When the ash sits heavy on our breaths

Do we still stand for prayer?

 

 IV

Tell me, how do we continue to love a land that does not love us back?

 

V

In the morning I wake up without father

Or beautiful

Without land or language

 

the jasmine continues to bloom,   despite

 

& all i’m left with, are prayers

& all I’m left with, are prayers

…if those of us do experience racism, how do we counter it? We continue to be honest and vulnerable. Not once, not twice, but all the time.

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Thank you!! Sometimes it pays to ask a cheeky question. This conversation makes me think about the future. There are lots of things to be worried about from global warming to capitalism to neo-colonialism to death. But they are all frames of reference that are spaces we can enter into as well. What is the role for poets in making tomorrow?
Everything. Poets and scholars are the visionaries. They dream up the beauty of tomorrow, and then our doctors, engineers, lawyers etc find ways for us to inhabit those spaces. During the golden age of the Muslim civilizations, back when we lived by our values—we held poets and scholars in the highest esteem. They were paid the highest salaries because people understood how important their role was. Now, our poets and scholars are barely scraping by. It’s no surprise the world looks the way it does.


Do you have any advice for emerging poets?
Take your time. There is no such thing as insta-poetry. Nourish yourselves through obscurity in the beginning of your journey so you can find your authentic voice. Once you find it, do not become idle. Constantly work to refine it. As a teacher of mine once told me, what you seek lies yet ahead of you—keep walking.

Who are you inspired by? 

Anyone who moves through this world with humility, and endeavours to cultivate ihsan – leaving everything more beautiful than they first found it to be.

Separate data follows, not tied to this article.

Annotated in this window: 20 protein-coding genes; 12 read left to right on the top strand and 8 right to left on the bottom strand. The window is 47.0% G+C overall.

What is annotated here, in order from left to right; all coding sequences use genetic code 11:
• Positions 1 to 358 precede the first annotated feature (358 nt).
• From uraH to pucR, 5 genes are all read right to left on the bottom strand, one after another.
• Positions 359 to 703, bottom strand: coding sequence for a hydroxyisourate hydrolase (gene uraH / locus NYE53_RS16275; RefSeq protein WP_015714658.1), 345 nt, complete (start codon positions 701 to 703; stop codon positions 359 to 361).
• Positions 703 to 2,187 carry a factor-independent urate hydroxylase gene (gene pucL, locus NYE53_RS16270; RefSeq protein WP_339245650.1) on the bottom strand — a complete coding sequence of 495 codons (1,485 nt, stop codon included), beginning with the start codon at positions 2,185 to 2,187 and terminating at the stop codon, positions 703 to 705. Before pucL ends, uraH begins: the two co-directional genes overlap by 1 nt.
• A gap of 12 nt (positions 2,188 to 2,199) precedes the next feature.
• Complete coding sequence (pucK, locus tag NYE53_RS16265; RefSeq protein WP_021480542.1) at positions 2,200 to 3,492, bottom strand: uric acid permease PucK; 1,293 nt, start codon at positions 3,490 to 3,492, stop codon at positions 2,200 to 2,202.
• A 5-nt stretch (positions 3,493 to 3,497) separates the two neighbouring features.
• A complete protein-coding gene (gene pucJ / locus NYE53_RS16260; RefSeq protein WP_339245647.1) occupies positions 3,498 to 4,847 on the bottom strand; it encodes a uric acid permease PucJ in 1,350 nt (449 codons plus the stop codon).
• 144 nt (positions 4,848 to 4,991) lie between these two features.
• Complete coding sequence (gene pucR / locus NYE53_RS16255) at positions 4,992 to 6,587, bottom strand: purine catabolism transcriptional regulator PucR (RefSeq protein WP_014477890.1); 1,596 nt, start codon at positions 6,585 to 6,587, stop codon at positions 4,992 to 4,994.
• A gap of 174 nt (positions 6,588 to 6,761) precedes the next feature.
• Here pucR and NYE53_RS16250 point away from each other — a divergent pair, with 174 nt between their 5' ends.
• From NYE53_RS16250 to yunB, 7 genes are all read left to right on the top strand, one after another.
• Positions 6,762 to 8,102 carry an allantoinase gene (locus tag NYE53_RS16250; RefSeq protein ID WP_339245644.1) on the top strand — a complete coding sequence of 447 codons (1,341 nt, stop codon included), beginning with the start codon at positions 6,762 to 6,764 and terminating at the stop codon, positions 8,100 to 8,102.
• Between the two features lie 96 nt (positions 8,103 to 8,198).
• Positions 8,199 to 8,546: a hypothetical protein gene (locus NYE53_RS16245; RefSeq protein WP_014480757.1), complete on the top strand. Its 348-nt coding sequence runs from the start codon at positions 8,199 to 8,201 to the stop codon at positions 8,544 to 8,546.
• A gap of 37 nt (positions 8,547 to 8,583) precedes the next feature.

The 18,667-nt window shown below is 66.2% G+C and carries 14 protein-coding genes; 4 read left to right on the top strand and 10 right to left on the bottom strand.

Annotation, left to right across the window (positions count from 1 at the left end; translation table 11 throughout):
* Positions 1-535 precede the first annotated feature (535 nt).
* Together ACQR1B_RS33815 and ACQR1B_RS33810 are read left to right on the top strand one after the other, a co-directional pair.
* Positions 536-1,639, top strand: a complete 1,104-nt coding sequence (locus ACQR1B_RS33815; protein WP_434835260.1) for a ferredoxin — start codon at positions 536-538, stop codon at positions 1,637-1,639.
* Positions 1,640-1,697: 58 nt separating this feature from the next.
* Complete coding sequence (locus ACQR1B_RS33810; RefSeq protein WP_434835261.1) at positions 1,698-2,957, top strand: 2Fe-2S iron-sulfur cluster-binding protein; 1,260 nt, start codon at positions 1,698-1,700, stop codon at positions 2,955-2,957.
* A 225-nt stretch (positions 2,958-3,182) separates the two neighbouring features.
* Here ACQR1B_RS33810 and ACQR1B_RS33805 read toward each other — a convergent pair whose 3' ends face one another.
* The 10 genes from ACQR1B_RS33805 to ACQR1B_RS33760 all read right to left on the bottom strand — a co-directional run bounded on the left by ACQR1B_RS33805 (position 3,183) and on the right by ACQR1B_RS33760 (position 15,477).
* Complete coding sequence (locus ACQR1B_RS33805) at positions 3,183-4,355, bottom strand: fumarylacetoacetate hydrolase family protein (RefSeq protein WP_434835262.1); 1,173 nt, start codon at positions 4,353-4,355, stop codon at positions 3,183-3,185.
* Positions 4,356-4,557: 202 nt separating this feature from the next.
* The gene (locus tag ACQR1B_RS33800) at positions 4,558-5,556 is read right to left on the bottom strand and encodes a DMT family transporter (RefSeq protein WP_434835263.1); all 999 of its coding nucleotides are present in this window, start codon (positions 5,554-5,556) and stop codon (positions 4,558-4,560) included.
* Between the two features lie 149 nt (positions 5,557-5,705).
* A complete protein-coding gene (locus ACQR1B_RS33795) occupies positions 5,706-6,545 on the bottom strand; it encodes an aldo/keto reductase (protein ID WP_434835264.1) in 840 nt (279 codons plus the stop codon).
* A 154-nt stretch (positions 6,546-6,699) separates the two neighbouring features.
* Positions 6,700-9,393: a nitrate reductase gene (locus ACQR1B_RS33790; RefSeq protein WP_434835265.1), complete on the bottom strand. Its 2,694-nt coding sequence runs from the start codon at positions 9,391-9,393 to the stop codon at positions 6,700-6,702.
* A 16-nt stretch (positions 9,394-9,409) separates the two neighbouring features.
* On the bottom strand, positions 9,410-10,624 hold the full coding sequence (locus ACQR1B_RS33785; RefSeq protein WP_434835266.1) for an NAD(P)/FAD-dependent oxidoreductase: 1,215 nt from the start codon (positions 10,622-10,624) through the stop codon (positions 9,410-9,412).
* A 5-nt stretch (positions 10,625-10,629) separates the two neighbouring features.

As a teacher of mine once told me, what you seek lies yet ahead of you—keep walking.

What are you currently listening to? 

As I write this it’s Ramadan, so currently I’m focusing on listening to the sound of my own rhythm – it’s a luxury afforded by the stillness, and deliberate pause for reflection that this month brings to my life every year. 

What are you currently reading? 

Go Wild by John J. Rattey. Absolutely Brilliant.

How do you practice self-care? 

I pray 5 times a day. It re-orients me. I have a spiritual practice. It anchors me. I go to the beach a lot. It nourishes me. Although strangely, sometimes my self care looks a lot like organising (bookshelves, pantry, folders on my computer, excel sheets at work) – because it allows my mind to wander. I was just reading an article by Alain de Botton on how, in our busy busy lives we don’t find enough time to “be lazy” which is when creativity is sparked. I definitely need to learn to be lazy. To let my mind wander the way it used to on long car rides home with my parents when I was much much younger.

What does being Asian-Australian mean to you? 

I don’t have my Australian passport yet, so technically I’m still not an Asian-Australian – but I will say this: these past few years in Perth have given me permission to fully grow into myself, away from all was once familiar to me. It has taken me a long time to see this separation, this physical distance from everything and everyone I have loved, for the gift that it is. In hindsight I couldn’t have imagined a better way to come closer to knowing myself – so today, after all the stumbles, sometimes the bruising and always the quiet, I feel nourished by this place in a way I have never known before – and for that alone, I feel as though no matter where I go on from here, in some way, I will always belong to Perth; to its waters and skies alike.   

…in some way, I will always belong to Perth; to its waters and skies alike.   

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Find out more

zzahras.com

Interview by Robert Wood
Photographs by Leah Jing

2, InterviewLeah McIntosh